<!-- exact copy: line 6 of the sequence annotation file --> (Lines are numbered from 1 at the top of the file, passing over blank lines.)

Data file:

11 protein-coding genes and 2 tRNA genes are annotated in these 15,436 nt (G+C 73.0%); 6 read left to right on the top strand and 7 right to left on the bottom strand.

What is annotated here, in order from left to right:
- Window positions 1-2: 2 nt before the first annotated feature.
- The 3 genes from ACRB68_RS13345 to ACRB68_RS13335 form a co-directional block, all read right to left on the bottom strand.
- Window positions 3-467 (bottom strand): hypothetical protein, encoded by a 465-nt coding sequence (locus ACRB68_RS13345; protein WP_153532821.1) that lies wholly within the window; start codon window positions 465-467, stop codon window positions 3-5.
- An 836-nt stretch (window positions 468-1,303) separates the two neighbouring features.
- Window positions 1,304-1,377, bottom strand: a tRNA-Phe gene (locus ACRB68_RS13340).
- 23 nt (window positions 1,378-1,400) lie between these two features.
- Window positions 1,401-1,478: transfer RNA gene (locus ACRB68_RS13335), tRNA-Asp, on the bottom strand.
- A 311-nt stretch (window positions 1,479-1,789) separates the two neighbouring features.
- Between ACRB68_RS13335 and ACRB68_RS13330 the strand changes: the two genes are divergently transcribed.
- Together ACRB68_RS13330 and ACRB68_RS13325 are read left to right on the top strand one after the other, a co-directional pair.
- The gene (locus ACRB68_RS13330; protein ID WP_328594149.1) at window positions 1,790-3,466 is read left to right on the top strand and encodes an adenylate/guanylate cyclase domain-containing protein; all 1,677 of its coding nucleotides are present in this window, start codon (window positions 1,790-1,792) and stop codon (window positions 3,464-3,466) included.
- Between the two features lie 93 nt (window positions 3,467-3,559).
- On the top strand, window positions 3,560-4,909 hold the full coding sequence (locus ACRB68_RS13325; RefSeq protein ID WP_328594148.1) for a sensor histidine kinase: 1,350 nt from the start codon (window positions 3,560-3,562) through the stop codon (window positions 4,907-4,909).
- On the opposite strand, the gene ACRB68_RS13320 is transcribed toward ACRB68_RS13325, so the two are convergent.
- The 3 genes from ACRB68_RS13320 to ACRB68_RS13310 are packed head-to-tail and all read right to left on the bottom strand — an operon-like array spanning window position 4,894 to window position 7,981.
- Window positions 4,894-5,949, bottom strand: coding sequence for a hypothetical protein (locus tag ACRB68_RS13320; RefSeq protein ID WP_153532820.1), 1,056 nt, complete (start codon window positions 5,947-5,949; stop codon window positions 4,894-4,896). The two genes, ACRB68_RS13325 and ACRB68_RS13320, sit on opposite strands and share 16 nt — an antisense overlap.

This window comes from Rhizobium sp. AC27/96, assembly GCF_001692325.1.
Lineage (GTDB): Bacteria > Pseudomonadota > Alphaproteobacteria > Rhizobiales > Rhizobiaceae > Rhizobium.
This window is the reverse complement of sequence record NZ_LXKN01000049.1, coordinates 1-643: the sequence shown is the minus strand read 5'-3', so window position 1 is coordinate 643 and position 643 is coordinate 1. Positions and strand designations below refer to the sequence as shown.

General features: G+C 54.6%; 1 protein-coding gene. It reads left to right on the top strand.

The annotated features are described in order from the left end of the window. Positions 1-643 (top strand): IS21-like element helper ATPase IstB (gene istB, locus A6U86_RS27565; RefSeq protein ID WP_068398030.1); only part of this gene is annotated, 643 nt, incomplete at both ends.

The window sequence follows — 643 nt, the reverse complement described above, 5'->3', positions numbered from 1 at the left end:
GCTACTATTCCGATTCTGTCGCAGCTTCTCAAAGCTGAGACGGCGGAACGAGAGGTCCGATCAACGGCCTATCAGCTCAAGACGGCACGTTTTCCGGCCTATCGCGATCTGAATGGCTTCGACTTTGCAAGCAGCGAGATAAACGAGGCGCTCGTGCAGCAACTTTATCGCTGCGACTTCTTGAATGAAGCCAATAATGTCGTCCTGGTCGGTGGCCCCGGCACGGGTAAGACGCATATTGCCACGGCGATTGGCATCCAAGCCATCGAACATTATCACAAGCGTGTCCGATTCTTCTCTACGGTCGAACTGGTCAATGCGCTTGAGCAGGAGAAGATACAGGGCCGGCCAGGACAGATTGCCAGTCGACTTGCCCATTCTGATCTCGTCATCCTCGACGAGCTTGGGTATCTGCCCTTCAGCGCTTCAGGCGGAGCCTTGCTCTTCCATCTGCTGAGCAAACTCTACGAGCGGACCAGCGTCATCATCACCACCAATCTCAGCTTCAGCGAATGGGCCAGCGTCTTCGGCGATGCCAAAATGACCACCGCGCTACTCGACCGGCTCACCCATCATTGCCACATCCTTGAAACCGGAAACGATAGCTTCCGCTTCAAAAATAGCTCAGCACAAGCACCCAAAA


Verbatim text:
- An 836-nt stretch (window positions 468-1,303) separates the two neighbouring features.